How Do Your Customers Feel?
One of the best ways to measure customer satisfaction is to get feedback from your customers to find out how they feel about your business. But many business owners are unsure about the best ways to go about gathering customer feedback.
Depending on the size and type of your business, it might be possible to simply ask your customers for their feedback. If yours is a retail business, for example, you and your employees can ask customers for feedback when interacting with them at the point of sale. One of the benefits of this strategy is that it can be very casual and informal and it doesn’t take up much of your customers’ time.
For example, you could ask customers questions like:
- How easy was it to find what you were looking for?
- Were the employees you interacted with friendly and helpful?
- Is our store a comfortable and inviting place for you to shop?
- Do you feel like you receive value when purchasing items from our business?
There are a few drawbacks to this strategy, however. For example, some customers might not feel comfortable giving you negative feedback in a face-to-face setting. Being prepared to receive — in fact, welcoming — complaints is critical in order to make changes based on this feedback.
Another drawback is that it can be hard to quantify feedback that’s gathered in this way. If you and your employees don’t capture the feedback right away — for example, by writing it down and entering into some sort of database — it might be lost forever. Also, there’s only so much feedback that can be gathered during a brief conversation between a customer and cashier or salesperson.
Using Customer Satisfaction Surveys
Often, a better way to get useful customer feedback is to send out a customer satisfaction survey. This strategy offers several advantages over asking customers for feedback face to face.
For example, it makes it easier for customers to answer questions truthfully, which is especially important if they have complaints they wouldn’t be comfortable sharing with you verbally. Having customers complete a satisfaction survey also makes it easier for them to provide detailed feedback and for you to capture their feedback so you can use it to make improvements to your business.
Perhaps the biggest challenge in using satisfaction surveys to gather customer feedback is getting customers to complete the surveys and return them to you. Here are five tips that can help increase the chances that your customers will complete your satisfaction surveys and return them to you in a timely manner.
1. Make it easy on your customers. Completing a satisfaction survey will require time and effort on the part of your customers. So the easier it is for them to fill out the survey and submit it to you, the higher your survey response rates will likely be.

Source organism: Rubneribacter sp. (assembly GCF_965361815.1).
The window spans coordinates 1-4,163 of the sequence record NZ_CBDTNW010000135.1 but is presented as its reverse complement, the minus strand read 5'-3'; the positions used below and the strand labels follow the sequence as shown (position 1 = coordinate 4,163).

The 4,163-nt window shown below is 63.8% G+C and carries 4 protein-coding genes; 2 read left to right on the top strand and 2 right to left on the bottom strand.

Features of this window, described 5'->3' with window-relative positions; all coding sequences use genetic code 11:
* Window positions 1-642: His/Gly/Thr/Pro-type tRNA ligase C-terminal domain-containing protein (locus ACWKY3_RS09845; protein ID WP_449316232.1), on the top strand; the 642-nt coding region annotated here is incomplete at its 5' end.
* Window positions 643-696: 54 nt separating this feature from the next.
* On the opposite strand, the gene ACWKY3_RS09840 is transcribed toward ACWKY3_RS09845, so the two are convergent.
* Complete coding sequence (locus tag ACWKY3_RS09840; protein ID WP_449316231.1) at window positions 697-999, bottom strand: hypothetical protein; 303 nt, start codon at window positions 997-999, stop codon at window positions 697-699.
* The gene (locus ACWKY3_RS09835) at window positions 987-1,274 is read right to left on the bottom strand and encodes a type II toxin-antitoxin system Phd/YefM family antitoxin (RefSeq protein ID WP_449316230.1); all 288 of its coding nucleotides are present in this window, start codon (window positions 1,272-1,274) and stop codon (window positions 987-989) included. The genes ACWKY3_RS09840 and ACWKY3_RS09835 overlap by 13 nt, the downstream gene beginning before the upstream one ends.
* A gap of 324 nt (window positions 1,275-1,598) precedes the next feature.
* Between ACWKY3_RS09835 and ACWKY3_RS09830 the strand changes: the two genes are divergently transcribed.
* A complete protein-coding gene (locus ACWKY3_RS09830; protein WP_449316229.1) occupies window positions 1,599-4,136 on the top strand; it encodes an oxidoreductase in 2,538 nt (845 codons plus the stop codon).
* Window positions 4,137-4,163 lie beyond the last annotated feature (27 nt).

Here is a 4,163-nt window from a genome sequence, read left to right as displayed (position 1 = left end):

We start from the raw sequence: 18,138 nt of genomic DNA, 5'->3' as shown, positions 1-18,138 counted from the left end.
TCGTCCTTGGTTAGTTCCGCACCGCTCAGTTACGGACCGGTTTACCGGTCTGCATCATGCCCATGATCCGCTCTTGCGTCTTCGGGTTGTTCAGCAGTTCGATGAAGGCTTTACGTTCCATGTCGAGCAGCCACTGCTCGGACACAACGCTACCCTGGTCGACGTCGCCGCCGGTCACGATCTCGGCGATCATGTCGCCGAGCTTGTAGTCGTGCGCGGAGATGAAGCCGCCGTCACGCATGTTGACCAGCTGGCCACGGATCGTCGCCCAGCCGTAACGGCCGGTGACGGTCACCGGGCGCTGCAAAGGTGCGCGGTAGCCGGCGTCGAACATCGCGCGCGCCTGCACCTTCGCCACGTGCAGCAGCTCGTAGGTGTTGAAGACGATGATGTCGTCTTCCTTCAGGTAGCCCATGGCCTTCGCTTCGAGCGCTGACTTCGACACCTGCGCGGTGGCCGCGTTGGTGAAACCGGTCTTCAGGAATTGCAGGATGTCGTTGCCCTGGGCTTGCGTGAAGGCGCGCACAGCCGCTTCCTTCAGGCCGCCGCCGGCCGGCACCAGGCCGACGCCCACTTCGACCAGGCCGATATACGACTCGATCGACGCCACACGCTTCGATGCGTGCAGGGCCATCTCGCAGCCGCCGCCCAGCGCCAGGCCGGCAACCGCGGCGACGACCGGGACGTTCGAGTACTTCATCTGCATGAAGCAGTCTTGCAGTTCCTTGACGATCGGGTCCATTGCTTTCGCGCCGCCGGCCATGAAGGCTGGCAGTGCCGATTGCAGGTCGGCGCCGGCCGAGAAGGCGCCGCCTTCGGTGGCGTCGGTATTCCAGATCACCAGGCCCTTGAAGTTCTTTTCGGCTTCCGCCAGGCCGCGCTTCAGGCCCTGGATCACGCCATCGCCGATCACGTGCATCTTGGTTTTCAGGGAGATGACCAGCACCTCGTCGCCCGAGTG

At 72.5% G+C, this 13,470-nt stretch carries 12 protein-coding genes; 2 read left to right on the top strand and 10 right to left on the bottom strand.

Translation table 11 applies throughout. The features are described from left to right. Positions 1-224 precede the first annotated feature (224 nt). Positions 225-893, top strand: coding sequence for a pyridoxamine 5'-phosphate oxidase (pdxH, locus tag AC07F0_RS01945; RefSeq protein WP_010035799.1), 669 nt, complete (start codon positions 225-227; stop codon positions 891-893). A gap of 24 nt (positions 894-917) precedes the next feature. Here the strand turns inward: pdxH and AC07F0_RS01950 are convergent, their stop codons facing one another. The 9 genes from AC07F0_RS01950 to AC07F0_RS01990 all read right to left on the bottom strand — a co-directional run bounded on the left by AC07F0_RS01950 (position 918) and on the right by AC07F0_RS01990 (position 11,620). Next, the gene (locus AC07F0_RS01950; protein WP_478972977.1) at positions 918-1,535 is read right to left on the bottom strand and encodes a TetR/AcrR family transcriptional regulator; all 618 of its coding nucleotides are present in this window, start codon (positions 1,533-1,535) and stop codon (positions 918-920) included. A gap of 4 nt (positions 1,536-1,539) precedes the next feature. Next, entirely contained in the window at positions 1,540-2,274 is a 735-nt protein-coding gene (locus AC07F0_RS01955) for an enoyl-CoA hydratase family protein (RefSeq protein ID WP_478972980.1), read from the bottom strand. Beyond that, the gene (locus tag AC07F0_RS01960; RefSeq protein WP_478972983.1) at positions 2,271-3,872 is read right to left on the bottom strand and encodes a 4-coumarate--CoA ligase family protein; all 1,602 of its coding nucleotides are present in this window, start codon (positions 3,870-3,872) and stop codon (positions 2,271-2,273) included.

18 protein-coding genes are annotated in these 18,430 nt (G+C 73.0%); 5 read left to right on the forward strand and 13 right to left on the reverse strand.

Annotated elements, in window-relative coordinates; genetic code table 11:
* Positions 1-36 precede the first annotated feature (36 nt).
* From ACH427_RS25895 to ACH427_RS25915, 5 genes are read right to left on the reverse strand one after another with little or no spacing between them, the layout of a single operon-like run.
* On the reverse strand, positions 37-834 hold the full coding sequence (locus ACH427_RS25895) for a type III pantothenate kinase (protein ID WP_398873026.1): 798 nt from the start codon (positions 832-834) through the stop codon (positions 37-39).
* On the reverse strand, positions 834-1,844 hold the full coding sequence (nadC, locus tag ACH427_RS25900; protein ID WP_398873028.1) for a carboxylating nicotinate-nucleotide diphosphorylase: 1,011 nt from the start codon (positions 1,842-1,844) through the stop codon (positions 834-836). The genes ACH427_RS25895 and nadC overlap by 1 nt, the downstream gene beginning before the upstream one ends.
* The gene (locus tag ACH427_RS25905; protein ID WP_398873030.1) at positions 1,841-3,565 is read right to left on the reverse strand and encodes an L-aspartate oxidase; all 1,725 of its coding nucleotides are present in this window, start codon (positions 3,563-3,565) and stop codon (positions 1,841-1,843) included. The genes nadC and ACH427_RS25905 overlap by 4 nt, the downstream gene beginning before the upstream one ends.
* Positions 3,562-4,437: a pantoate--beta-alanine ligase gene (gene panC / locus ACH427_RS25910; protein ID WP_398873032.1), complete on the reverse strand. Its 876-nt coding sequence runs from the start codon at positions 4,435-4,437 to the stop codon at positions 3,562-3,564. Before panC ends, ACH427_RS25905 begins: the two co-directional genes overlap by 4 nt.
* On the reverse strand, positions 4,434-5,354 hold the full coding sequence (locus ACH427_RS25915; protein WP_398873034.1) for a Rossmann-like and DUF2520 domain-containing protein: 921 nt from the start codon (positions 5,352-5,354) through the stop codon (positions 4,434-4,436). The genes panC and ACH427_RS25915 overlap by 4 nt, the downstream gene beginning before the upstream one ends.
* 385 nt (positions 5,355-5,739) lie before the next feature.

For example, if the survey is being distributed physically, such as a business reply card, include a pre-printed return address and pre-paid postage so customers don’t have to affix a stamp to return it to you. If it’s being distributed electronically, such as via email, include a live link customers can click to go directly to the survey questions.
2. Keep surveys simple and limit choices. Long surveys with complex and confusing choices will frustrate customers and serve as a disincentive for them to provide feedback. Make surveys as short as possible while still gathering the feedback you need and include multiple-choice questions with no more than three or four responses each. Generally speaking, it should take customers no more two or three minutes to complete the survey.
3. Offer an incentive for response. This is one of the best ways to get customers to complete and return satisfaction surveys. You can structure incentives in several different ways. For example, you can enter all customers who return the survey in a drawing to win a grand prize, or you can give every customer who returns the survey a small prize. You could also offer customers who return the survey a discount on their next purchase.
4. Distribute the survey in a timely manner. With satisfaction surveys, it’s best to strike while the iron is hot. This means getting the survey into the hands of customers as soon as possible after they’ve made a purchase. For example, you could hand surveys out at the point of sale or send them automatically via email when purchases are made.
5. Ask the right questions. Think carefully about which questions could yield the most useful and actionable feedback from your customers. These might include demographic questions such as the customer’s age, ZIP code, marital status, family size and income level, as well as questions about product usage and overall satisfaction. For example, your survey could ask:
- How often do you shop with us?
- What features of the product or service do you find most useful?
- How could we improve the product or service?
- On a scale from 1 to 10, how would you rate your satisfaction with the product or service, or with the company overall?
Great Feedback Can Lead to Business Improvement
Regardless of how you go about it, getting great customer feedback is critical to improving your business in ways that are important to your customers. Think about how you can generate useful feedback that can be put to work to improve your business and boost customer satisfaction and retention.
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